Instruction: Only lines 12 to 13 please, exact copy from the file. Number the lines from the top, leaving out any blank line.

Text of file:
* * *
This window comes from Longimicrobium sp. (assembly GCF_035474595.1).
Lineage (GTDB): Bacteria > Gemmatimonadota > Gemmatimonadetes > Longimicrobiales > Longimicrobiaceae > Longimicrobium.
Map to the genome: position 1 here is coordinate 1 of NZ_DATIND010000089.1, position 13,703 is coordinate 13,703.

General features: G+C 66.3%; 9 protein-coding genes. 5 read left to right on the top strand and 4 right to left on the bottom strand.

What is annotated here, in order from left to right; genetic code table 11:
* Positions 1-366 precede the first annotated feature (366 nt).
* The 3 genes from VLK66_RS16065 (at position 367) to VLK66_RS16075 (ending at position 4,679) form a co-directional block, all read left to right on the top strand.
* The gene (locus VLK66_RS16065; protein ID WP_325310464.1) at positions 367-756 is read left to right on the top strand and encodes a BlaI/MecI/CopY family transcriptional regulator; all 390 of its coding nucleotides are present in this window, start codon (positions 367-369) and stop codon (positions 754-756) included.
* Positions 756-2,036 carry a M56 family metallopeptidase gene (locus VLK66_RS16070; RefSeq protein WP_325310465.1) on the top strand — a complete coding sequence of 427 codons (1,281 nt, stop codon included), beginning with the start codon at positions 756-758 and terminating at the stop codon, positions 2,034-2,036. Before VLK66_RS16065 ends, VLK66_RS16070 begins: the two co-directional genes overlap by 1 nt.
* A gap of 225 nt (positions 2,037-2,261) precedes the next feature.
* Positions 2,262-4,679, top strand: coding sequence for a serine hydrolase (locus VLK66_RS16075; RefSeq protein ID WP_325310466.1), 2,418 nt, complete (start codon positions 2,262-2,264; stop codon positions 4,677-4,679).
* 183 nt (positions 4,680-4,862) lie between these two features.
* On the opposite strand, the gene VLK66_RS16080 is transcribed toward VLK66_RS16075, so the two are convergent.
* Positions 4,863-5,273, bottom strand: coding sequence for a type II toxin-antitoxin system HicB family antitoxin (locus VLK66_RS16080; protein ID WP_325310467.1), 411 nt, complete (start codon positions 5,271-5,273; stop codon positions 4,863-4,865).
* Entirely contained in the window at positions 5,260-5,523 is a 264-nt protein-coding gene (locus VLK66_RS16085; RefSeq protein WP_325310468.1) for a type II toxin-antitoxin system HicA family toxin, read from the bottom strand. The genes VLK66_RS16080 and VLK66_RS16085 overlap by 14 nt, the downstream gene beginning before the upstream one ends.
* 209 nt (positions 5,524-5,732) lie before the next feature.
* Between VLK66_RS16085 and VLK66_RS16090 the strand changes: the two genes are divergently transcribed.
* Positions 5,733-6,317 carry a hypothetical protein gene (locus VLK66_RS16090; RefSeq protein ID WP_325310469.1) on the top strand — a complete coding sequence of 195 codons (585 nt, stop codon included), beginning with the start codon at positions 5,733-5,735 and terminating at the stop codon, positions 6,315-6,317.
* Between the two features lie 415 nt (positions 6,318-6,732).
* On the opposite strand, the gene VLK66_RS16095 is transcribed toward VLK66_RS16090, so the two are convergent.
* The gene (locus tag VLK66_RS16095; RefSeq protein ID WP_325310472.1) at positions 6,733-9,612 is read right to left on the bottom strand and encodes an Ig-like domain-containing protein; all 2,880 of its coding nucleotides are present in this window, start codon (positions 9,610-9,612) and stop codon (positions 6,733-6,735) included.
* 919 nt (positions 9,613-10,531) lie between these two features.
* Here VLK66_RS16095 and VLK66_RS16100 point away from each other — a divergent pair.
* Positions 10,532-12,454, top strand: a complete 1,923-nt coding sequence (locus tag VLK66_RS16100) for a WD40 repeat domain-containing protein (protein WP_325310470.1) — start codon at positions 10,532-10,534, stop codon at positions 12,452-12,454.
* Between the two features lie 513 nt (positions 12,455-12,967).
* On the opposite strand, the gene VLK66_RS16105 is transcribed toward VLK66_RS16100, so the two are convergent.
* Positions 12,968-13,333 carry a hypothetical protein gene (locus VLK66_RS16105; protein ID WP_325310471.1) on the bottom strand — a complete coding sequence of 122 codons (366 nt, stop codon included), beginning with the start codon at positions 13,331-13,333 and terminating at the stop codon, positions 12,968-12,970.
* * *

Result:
* 183 nt (positions 4,680-4,862) lie between these two features.
* On the opposite strand, the gene VLK66_RS16080 is transcribed toward VLK66_RS16075, so the two are convergent.